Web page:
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Mile-earning credit cards: Friend or foe?

A few years back, some financial writer declared that frequent flyer points were the world’s second-largest currency after the US dollar. Whether you believe that or not (I’m skeptical), lots of people do hold lots of points. And they earn those miles not just by flying but also by using their credit cards. So it’s no surprise that some of those people are wondering just how valuable their accumulations really are.

One reader, for example, recently asked, “We have accumulated quite a few American Express points and we are curious to know the true value of those points when it comes time to exchange them. Is this valuation disclosed somewhere?” Here are some factors to consider when you’re trying to figure out that value of those AmEx (and other) points.

Benchmark value: Cash

The cash value of AmEx Membership Rewards credit is 0.5 cents per point. According to the AmEx website, you can use your points to pay AmEx bills at that exchange rate. Never use your points in any way that nets you a lower value. On all the airline programs I know, the cash value of miles is stated to be zero, and you have to acknowledge this valuation when you enroll. I’m reasonably certain that’s to avoid potential lawsuits over “lost” miles and other disputes.

Top value: Premium air travel

In general, you get the highest value from your AmEx points when you convert them to airline miles and use those miles for premium-class frequent flyer tickets or upgrades. You can convert your AmEx points to Delta miles, one to one, so let’s take Delta as an example. Delta’s asking price for a round-trip business class ticket from Atlanta to London is a tad under $8,000. Since you can get a Sky Choice unrestricted business class frequent flyer round-trip on Delta for 180,000 miles, the value works out to about four cents per mile. You arrive at similar values for trips to other areas.

But is that value realistic? Only if you’re really prepared to pay $8,000 for a business class round-trip, absent the frequent flyer points. For most of us, that’s the case only if we’re on somebody else’s expense account. On our own, we’d probably wind up buying an economy ticket.

Some writers have calculated a value of almost nine cents per mile by comparing the price of a business class ticket with the Sky Saver award requirement of 90,000 miles. But “free” business class seats are so scarce that a Sky Saver award isn’t really worth anything close to the dollar price of an unrestricted seat.

On the whole, I’d guess that for most of us a transatlantic business class Sky Saver frequent flyer award is worth somewhere between $1,500 and $2,000, while a Sky Choice award might be worth double those figures. Either way, those frequent flyer miles (and AmEx points) are worth somewhere in the neighborhood of two cents each.

Popular value: Coach air travel

Despite all the promotions about exotic destinations, most Americans use their frequent flyer miles for domestic coach trips. A Sky Choice domestic coach round-trip award requires 50,000 miles. The dollar value of a domestic long-haul coach round-trip ticket is probably somewhere around $400 or $500, so I peg the value of each mile at around one cent or a bit more.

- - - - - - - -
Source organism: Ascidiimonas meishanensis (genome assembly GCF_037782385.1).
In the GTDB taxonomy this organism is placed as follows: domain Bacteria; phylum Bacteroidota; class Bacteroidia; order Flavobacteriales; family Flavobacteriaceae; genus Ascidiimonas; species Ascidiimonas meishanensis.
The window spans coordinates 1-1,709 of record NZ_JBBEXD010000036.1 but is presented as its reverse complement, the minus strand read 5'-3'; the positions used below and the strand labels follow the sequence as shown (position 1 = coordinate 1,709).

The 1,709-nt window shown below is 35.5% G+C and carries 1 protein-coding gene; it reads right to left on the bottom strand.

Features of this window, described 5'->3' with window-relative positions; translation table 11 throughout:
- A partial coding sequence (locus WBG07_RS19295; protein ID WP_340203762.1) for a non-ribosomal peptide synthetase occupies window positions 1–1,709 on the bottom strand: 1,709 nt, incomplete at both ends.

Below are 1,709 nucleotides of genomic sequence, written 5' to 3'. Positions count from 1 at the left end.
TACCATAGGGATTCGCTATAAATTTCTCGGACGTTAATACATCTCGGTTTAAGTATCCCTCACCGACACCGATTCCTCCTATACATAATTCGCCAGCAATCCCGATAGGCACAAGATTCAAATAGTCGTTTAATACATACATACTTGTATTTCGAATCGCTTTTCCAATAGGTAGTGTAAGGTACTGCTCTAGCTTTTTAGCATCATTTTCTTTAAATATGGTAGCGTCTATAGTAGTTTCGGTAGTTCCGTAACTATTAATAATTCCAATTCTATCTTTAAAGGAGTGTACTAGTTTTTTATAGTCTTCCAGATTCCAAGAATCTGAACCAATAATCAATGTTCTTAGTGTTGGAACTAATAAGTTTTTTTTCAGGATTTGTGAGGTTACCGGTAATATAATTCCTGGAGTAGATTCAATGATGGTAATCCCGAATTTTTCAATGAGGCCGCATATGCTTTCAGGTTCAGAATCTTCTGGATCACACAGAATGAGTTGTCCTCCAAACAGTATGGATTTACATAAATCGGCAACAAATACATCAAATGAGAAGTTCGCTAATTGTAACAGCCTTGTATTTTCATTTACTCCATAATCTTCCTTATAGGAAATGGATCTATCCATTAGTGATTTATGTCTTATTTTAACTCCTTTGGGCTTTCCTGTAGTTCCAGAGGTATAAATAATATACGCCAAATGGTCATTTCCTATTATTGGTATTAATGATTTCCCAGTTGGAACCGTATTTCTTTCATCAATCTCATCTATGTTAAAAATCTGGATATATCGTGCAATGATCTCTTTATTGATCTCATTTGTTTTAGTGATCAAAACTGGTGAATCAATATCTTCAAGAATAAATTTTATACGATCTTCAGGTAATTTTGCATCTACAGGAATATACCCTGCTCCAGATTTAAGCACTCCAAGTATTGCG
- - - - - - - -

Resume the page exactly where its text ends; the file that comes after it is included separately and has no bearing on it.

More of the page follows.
As with premium travel, you can get a limited-seat domestic round-trip award for 25,000 miles—half of what you need for a Sky Choice ticket. And it’s also probably worth about half of the value of a no-limits award, resulting in the same point value.

Questionable value: Merchandise

AmEx is pushing conversion of points to a broad range of merchandise. Unfortunately, those merchandise promotions lend themselves to “voodoo” pricing schemes. All too often, you’ll see promotions offering “discounts” from list price in exchange for points on items that are widely discounted or featuring “value” figures that are higher than actual going prices.

Take, for example, a current promotion with Dell that provides a $100 discount on computers for 10,000 points. While that looks like one cent per point, reality is more complicated. If you could go to the Dell website, work out your best deal, then use 10,000 points to knock $100 off the price, the value really would be one cent per point. But you can’t. Instead, you have to deal with Dell by phone on a limited list of options at prices that are likely to be higher than Dell’s best deals. Since Dell’s website regularly knocks $50 to $300 off the list prices of its computers, you might not enjoy any price reduction at all applying the AmEx points to a nondiscounted list price.

Here’s another example: A recent AmEx promotion offered an Optio S5i digital camera for 45,000 points. That might look like a good deal, compared with the camera’s list price of around $425, but hardly anybody pays list price these days. According to Shopzilla, you can buy the Optio S5i starting at $235, with lots of offers at around $275. The latter figure works out to a value of 0.6 cents per point.

Bottom-line value: What you make of it

Premium air travel is the only use for AmEx points I can find with a value as high as two cents per point. Most other uses are around one cent or less, and with some merchandise promotions, the value is essentially zero. So unless you’re into premium flying, you might think seriously about forgetting the airline programs and instead looking around for a credit card that gives cash back awards worth one cent or more per dollar spent.

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